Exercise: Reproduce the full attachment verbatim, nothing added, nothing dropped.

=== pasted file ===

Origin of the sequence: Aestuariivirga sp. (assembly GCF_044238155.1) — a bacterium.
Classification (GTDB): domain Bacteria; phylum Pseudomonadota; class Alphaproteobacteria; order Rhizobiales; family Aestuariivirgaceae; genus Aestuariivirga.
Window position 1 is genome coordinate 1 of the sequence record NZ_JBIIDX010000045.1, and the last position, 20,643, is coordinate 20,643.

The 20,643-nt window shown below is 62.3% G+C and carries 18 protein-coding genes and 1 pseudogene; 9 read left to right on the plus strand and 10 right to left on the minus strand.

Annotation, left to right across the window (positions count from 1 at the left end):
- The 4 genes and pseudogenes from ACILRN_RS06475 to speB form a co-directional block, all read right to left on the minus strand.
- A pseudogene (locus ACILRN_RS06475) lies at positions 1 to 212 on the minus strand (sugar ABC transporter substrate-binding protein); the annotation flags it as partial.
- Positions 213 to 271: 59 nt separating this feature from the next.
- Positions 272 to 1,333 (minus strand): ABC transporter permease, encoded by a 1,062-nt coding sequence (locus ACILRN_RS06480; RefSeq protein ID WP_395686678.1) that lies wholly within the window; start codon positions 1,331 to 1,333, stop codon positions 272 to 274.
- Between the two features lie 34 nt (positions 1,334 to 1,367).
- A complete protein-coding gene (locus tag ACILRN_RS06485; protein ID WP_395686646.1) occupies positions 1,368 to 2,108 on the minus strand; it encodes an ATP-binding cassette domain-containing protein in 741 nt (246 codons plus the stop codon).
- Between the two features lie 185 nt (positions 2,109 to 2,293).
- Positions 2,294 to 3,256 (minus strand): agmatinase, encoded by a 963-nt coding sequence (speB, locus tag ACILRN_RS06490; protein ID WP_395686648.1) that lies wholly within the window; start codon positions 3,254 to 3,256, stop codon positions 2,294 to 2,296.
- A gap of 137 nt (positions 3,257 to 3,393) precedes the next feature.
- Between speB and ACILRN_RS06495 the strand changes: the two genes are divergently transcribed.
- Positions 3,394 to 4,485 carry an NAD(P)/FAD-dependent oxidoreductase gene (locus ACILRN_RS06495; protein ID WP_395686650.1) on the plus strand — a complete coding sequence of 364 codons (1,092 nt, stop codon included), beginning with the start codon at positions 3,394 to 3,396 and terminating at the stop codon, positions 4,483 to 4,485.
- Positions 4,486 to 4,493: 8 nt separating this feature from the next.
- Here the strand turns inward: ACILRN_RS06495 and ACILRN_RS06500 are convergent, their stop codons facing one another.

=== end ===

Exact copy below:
Origin of the sequence: Aestuariivirga sp. (assembly GCF_044238155.1) — a bacterium.
Classification (GTDB): domain Bacteria; phylum Pseudomonadota; class Alphaproteobacteria; order Rhizobiales; family Aestuariivirgaceae; genus Aestuariivirga.
Window position 1 is genome coordinate 1 of the sequence record NZ_JBIIDX010000045.1, and the last position, 20,643, is coordinate 20,643.

The 20,643-nt window shown below is 62.3% G+C and carries 18 protein-coding genes and 1 pseudogene; 9 read left to right on the plus strand and 10 right to left on the minus strand.

Annotation, left to right across the window (positions count from 1 at the left end):
- The 4 genes and pseudogenes from ACILRN_RS06475 to speB form a co-directional block, all read right to left on the minus strand.
- A pseudogene (locus ACILRN_RS06475) lies at positions 1 to 212 on the minus strand (sugar ABC transporter substrate-binding protein); the annotation flags it as partial.
- Positions 213 to 271: 59 nt separating this feature from the next.
- Positions 272 to 1,333 (minus strand): ABC transporter permease, encoded by a 1,062-nt coding sequence (locus ACILRN_RS06480; RefSeq protein ID WP_395686678.1) that lies wholly within the window; start codon positions 1,331 to 1,333, stop codon positions 272 to 274.
- Between the two features lie 34 nt (positions 1,334 to 1,367).
- A complete protein-coding gene (locus tag ACILRN_RS06485; protein ID WP_395686646.1) occupies positions 1,368 to 2,108 on the minus strand; it encodes an ATP-binding cassette domain-containing protein in 741 nt (246 codons plus the stop codon).
- Between the two features lie 185 nt (positions 2,109 to 2,293).
- Positions 2,294 to 3,256 (minus strand): agmatinase, encoded by a 963-nt coding sequence (speB, locus tag ACILRN_RS06490; protein ID WP_395686648.1) that lies wholly within the window; start codon positions 3,254 to 3,256, stop codon positions 2,294 to 2,296.
- A gap of 137 nt (positions 3,257 to 3,393) precedes the next feature.
- Between speB and ACILRN_RS06495 the strand changes: the two genes are divergently transcribed.
- Positions 3,394 to 4,485 carry an NAD(P)/FAD-dependent oxidoreductase gene (locus ACILRN_RS06495; protein ID WP_395686650.1) on the plus strand — a complete coding sequence of 364 codons (1,092 nt, stop codon included), beginning with the start codon at positions 3,394 to 3,396 and terminating at the stop codon, positions 4,483 to 4,485.
- Positions 4,486 to 4,493: 8 nt separating this feature from the next.
- Here the strand turns inward: ACILRN_RS06495 and ACILRN_RS06500 are convergent, their stop codons facing one another.